Police Officer John Kierzyk testified to receipt of a police call regarding an "accidental shooting" at the home. When he arrived he found the deceased in bed, on his right side facing the east wall of the room. He saw a huge amount of blood in the rear area of the head and also on the pillow. He did not touch the body. The body was covered with a sheet up to the neck area including the entire top shoulder area. The officer pulled the sheet down approximately 12 inches. The body disclosed no vital signs. The officer identified a series of photographs and marked one to indicate the position of the sheet prior to being pulled down.

Dr. Ti Li An, a qualified medical doctor and pathologist who specialized in forensic pathology, testified that he performed an autopsy upon the body. He described an entry bullet wound at the back of the head and an exit wound above and to the rear of the left eyebrow. There was a bullet fragment which could be felt at the exit wound. That fragment was removed and was received in evidence. In his opinion the path of the bullet was forward and leftward from the back of the head to the front at the vicinity of the left eye. In his opinion the cause of death was laceration of the brain. He testified on direct examination without objection and also on cross-examination that he did not observe any powder burns on the head of the deceased. This conclusion was reached from visual observation only, without the use of instruments.

Police Officer Gregory Sprague testified that he had accompanied Officer Kierzyk. On the kitchen table he found a Smith & Wesson revolver, .38-caliber with a 4-inch barrel. The hammer was cocked when he first saw it. He returned the hammer to normal position and removed the cartridges. The six cylinders of the gun contained four live cartridges and two empty casings. The firing pin was behind a live round. The two spent casings were to the left or counterclockwise from the firing pin. In his opinion some person had pulled the hammer back to the cocked position after the gun had been fired. On cross-examination the officer testified that his written report made no mention that the gun had been cocked. He handled the weapon without regard to effect on fingerprints because at that time he was advised only that there had been an accidental shooting in the home.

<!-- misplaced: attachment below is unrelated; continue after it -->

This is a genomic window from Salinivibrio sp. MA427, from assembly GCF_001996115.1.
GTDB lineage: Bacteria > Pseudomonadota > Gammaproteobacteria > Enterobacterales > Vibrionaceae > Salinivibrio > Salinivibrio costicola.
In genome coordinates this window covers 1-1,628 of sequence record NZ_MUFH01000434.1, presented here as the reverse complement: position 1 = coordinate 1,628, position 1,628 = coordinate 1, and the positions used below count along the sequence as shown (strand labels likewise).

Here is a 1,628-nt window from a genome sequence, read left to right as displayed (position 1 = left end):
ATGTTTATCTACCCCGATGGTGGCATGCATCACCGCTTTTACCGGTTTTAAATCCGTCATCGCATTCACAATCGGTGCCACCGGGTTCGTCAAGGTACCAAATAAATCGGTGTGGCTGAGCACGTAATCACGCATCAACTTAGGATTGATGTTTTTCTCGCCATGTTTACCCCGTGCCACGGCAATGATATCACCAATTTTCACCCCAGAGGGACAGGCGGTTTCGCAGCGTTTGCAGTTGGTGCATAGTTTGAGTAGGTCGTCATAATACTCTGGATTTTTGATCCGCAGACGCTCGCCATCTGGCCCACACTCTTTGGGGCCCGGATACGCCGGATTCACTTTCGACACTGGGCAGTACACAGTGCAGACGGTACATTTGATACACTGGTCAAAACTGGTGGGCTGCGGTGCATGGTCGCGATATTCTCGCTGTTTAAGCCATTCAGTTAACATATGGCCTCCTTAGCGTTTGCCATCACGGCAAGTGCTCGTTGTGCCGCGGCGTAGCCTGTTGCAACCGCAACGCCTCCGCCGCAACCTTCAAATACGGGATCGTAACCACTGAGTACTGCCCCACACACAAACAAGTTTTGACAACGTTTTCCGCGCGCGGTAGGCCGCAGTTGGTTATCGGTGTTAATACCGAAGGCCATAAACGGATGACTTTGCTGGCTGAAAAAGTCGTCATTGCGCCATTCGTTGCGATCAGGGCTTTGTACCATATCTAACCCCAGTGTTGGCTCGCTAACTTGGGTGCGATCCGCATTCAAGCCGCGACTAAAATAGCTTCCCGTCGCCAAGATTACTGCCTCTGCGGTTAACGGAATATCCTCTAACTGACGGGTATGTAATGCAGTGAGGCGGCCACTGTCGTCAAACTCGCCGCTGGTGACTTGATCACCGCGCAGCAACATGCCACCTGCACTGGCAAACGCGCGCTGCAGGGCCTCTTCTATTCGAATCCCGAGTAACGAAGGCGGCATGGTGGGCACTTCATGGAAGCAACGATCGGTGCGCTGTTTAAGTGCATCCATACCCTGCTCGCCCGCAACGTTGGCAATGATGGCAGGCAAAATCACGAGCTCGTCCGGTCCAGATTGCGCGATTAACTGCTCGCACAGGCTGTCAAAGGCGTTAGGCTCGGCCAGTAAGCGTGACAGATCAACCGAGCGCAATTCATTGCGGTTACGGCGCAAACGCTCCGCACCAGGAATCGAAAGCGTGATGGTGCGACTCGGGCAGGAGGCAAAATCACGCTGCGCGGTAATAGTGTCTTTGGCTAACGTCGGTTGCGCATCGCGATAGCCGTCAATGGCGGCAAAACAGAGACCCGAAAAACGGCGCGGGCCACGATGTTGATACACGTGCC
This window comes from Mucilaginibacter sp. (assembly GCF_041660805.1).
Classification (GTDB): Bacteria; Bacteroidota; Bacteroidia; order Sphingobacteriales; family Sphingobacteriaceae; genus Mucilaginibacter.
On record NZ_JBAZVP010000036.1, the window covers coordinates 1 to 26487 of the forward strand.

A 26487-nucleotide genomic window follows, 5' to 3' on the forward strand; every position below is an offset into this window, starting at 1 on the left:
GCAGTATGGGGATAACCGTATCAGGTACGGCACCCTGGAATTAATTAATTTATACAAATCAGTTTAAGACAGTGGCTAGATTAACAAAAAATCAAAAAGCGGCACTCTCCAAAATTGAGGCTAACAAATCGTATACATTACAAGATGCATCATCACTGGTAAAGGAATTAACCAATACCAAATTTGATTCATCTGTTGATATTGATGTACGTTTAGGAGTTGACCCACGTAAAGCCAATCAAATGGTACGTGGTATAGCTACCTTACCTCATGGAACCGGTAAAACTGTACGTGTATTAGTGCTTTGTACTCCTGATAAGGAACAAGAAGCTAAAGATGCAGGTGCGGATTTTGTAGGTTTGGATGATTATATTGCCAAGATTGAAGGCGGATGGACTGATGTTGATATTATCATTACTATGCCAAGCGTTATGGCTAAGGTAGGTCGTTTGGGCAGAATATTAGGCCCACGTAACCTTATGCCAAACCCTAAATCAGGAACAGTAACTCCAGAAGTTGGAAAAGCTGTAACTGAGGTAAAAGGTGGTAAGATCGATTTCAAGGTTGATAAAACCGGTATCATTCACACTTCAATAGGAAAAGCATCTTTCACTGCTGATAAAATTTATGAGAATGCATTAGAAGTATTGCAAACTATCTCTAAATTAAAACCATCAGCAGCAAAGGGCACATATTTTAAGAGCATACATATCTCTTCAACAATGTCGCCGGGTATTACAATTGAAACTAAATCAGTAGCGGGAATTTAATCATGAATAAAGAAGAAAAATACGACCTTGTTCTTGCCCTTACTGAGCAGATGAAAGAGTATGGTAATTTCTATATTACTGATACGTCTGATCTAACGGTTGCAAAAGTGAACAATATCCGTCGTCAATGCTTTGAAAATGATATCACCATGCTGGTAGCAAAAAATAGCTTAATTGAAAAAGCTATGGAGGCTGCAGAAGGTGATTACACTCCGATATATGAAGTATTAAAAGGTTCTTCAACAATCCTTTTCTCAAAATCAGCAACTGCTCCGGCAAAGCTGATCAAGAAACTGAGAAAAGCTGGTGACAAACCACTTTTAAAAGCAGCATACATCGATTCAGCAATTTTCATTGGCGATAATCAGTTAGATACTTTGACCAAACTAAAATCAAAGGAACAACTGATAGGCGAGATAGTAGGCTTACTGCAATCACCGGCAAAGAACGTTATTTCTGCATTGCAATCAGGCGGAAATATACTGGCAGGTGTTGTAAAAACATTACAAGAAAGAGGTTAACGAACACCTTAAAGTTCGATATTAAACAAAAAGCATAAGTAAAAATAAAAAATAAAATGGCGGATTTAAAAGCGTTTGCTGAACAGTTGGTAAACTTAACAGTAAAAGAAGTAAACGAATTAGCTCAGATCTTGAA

The officer also testified on direct examination that he then saw defendant and Mrs. Sinnema seated in the living room. He asked them what had happened. Defendant responded, "I shot him in self-defense." The officer told her to stop, stated that she was under arrest and her legal rights were then explained. In examining the bedroom, the officer pulled the bed away from the wall. He found a bullet fragment on the floor. This was close to the east wall approximately 1 or 2 inches from the quarter round on the floor; about 4 to 5 feet from the south wall. The officer also observed a small indentation in the wallpaper on the south wall some 6 or 8 inches above the mattress. No other indentations were observed in the bedroom and no other pellets were found.

Donald J. Verbeke, an employee of the Northern Illinois Police Crime Laboratory, testified that he had 4 years of experience in the field of firearms and identification thereof, following a short period of laboratory training. He had fired test bullets from the pistol found on the kitchen table and he had examined the weapon, the test bullets, the expended shells and the bullet fragments above described. He expressed the opinion that both of the two discharged cartridge cases found in the weapon had been fired from this weapon. He also expressed the opinion that both of the two bullet fragments could have been fired from the same weapon. Each of the separate bullet fragments had class characteristics and also individual characteristics which were consistent with the test bullets fired by him from the weapon in question. However, his opinion could not be more definite because there was evidence of mutilation of each of these fired bullets.